• UNESCO passed an initiative this week to halt American globalization of foreign film markets. Translation: 191 states apparently concur with the French opinion that Hollywood films are taking up too much of the market abroad. Says French culture czar Renaud Donnedieu de Vabres, "This makes culture an exception, which is to say that it's not the market that should regulate, it's the states that should support and promote their own artists." Translation: why are French people going to see Herbie: Fully Loaded when they have The Beat that My Heart Skipped?
  • Universal has set a release date for Flight 93, Paul Greengrass' September 11 movie. It'll open on April 28 – four months before Oliver Stone's still-untitled September 11 movie, which stars Nicolas Cage, and which bows on August 11. Both camps are trying to steer clear of the actual date September 11; as this will be the fifth anniversary of the terrorist attacks, no one wants to be accused of exploitation. But how will two serious films about the touchiest subject in an extremely touchy era fare in the middle of the notoriously brain-dead summer movie season?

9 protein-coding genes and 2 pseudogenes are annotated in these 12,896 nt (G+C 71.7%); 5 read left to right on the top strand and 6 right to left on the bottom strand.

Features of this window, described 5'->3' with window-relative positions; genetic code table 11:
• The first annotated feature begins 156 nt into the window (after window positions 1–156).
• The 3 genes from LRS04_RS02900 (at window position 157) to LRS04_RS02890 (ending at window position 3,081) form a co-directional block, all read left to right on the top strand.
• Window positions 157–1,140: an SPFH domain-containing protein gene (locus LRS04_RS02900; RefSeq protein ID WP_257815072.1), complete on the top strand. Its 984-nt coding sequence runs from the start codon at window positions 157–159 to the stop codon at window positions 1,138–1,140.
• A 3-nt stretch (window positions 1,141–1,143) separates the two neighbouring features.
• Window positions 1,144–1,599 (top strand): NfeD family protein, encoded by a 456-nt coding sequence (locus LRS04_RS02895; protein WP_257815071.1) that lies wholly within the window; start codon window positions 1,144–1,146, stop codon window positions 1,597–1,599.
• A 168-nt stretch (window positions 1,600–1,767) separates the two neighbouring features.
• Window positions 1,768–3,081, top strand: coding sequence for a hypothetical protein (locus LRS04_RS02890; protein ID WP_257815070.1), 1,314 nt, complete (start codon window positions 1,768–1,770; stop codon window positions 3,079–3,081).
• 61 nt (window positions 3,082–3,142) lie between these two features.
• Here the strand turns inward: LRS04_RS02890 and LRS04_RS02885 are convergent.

• AMC has ordered a pilot for a series of short, celebrity documentaries from Nanette Burstein, the director of The Kid Stays in the Picture. The no-longer-Classic network also ordered a heap of new episodes of Peter Bart's attrociously boring Sunday Morning Shootout.
  • Greg Jacobs will direct Wind Chill, a horror flick, for George Clooney and Steven Soderbergh's Section Eight. The incredibly pedestrian sounding story follows "two college students who share a ride home for the holidays but break down on a deserted stretch of road, where they are menaced by the ghosts of all those who died there.."